Target Earth [Import]
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Top Customer Reviews
The story is of a hand full of people who wake up to find the city is empty of humankind that is live human kind, they must piece together the missing parts to the puzzle they must learn to cooperate with each other and huddle together.
Soon they will realize that they are at ground zero on "Target Earth."
The film has all the feel and dialog of an old twilight zone episode, However the actors of frontline majors. Virginia Grey was in over 140 movies and programs including "Bachelor in Paradise" (1961). Richard Denning was in "Creature from the Black Lagoon" (1954).
The whole movie was made on a shoestring budget so they only had one robot (Steve Calvert the head bartender at Cerro's nightclub) that they tinkered together in a garage. The car (Oldsmobile convertible) with the dead uh...err... battery belonged to the producer (Herman Cohen.) And they used a buddy in the police forces to stop the traffic for the empty street shots. All shot in seven days, mostly in the deserted L.A. streets on a Sunday morning.
One of the most horrifying parts of this movie was that they were forced to drink warm beer.
Sci-fi mainstay Richard Denning awakens one morning in the city, to find there's no city. Everyone in it is gone - almost. He runs into frightened Kathleen Crowley, and eventually into another couple, Virginia Grey and Richard Reeves, who aren't sure whether the world's ended or not (and aren't frankly too worried about it, if it has), and so celebrate with champagne just in case. In time, an on-the-lam hood joins the group, making them all wonder what is worse: invaders from beyond, or their own next door neighbors.
And what's come from beyond are alien robots - clunky tin-can jobs, with a single cyclopean eye that fires a killer heat-ray - intent, for whatever reason, on eliminating the local populace. The military has the city cordoned off, and is busy studying the single robot they've captured. They theorize it was sent by a humanoid race, probably from Venus, as a vanguard for invasion.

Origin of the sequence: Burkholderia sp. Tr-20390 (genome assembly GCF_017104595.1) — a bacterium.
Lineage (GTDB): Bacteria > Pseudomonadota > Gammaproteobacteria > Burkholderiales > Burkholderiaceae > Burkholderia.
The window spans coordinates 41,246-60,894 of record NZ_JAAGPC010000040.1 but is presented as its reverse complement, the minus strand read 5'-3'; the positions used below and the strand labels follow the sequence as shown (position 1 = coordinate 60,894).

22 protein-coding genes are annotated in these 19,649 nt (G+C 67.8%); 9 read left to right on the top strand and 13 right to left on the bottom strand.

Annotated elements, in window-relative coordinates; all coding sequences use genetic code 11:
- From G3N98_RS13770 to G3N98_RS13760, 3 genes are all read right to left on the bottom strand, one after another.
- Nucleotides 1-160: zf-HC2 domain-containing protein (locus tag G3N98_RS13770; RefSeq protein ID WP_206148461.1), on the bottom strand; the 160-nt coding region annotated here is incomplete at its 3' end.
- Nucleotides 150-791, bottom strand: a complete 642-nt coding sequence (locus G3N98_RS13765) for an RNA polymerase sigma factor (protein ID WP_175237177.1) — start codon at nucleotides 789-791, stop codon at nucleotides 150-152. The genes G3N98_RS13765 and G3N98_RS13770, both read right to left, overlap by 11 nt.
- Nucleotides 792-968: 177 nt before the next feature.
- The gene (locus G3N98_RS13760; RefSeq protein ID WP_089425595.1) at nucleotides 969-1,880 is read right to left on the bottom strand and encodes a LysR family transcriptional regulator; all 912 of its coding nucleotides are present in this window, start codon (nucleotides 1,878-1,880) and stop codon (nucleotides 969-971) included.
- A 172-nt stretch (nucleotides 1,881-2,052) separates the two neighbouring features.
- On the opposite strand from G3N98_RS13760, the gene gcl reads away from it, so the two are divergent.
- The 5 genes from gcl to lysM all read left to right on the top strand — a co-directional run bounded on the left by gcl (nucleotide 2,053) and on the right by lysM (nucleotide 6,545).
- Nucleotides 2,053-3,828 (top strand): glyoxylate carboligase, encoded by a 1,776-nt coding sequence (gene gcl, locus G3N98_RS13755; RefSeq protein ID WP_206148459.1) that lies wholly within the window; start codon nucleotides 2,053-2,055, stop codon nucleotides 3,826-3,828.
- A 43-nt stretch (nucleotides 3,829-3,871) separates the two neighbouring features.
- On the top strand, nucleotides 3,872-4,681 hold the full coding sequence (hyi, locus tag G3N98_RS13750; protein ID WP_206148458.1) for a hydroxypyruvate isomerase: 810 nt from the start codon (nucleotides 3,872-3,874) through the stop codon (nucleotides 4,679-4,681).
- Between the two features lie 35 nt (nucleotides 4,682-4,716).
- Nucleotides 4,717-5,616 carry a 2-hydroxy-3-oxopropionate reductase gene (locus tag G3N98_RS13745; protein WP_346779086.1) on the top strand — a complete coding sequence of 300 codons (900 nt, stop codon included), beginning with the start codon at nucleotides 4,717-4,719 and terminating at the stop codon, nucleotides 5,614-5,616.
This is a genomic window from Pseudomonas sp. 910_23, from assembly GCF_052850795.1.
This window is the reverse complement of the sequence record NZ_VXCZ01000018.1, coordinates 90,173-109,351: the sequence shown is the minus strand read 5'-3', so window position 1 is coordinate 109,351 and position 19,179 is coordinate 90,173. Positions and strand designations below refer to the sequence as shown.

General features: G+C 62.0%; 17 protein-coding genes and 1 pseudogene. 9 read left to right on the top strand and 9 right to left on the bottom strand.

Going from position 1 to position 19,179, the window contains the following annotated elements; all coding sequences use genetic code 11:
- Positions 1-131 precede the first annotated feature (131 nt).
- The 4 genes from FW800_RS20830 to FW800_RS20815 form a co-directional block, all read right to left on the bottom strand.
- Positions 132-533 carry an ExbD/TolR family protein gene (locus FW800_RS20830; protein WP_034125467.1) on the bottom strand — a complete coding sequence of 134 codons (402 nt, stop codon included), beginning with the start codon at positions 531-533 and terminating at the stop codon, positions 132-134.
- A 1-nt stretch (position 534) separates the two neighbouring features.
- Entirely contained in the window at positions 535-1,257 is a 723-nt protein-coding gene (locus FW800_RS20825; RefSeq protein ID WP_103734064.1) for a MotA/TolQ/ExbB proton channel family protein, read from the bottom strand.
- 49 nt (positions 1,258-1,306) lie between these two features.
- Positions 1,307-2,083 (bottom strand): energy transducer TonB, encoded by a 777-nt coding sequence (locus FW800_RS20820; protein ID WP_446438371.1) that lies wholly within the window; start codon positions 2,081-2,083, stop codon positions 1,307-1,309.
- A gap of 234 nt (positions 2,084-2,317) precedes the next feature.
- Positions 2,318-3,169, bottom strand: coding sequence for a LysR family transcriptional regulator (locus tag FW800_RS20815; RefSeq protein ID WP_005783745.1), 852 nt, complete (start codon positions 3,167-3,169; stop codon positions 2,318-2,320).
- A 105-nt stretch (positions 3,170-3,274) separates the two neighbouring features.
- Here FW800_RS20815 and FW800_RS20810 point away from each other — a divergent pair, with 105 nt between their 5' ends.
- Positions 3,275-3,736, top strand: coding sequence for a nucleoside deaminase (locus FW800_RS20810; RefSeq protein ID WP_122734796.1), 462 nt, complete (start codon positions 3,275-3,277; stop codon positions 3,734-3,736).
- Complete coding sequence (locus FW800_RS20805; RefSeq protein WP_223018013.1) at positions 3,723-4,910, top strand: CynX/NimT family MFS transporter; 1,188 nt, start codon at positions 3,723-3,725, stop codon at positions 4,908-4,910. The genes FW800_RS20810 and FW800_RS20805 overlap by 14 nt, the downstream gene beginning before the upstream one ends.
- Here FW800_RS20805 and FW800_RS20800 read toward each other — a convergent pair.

Can they find the robots' weakness, and exploit it in time? Will the abandoned city's survivors manage to find a way to survive each other, let alone the invading metal men?
This movie succeeds despite its remarkable cheapness - only one robot was made, recycled to represent an army of them - but its script is fairly trite. It's still worth watching, though, for the performances and the end-of-the-world fun with killer robots.
The movie's director, Herman Cohen, deftly explores the theme of lonliness and isolation among the crew's cast. Nora's failed suicide attempt and Franks's stoic acceptance of his being "rolled outside a bar after flashing a big roll" the night before seem to create a credible chemistry that bonds the characters' fates together. If misery loves company, Frank and Nora want no part of the company that waits outside the flimsy boundries of their hotel room.
Black and white movies occasionally intensify austerity in a way that color films do not. The seeming hopeless of Frank and Nora's situation, the desertion of the city, and unblinking, unnerving robot presence raise the emotional level of "Target Earth" up a couple of notches.
Viewers will like movie's ending too. The "science" portion of "Target Earth" gets the viewer to a stong visual climax as military scientists race against time to develop an ultrasonic sound wave generator that will defeat the invading menace. Will they get to Frank and Nora in time? Or will the lurking robot(s) find them first?Read more ›
Most recent customer reviews
I had never heard of this film before I ordered it. I was looking for something different and saw this and figured what the heck. Read morePublished on Sept. 27 2008 by Paul Boudreau
You know, I'm not one of those people who insists movies be presented in widescreen. Especially for older movies, it's just not that big of a deal. Read morePublished on May 19 2004 by A. Gammill
This has always been a favorite of mine. The low budget keeps things simple but very atmospheric. This is a very good DVD! Read morePublished on Oct. 12 2003 by Thunderhead22
This was one of those films I always watched and enjoyed as a kid. Its starts off with a great begining. Read morePublished on Sept. 4 2003 by Tom Phillips
I found the audio commentary by producer Herman Cohen to be very informative as well as entertaining. Read morePublished on July 4 2003 by Trevor William Douglas
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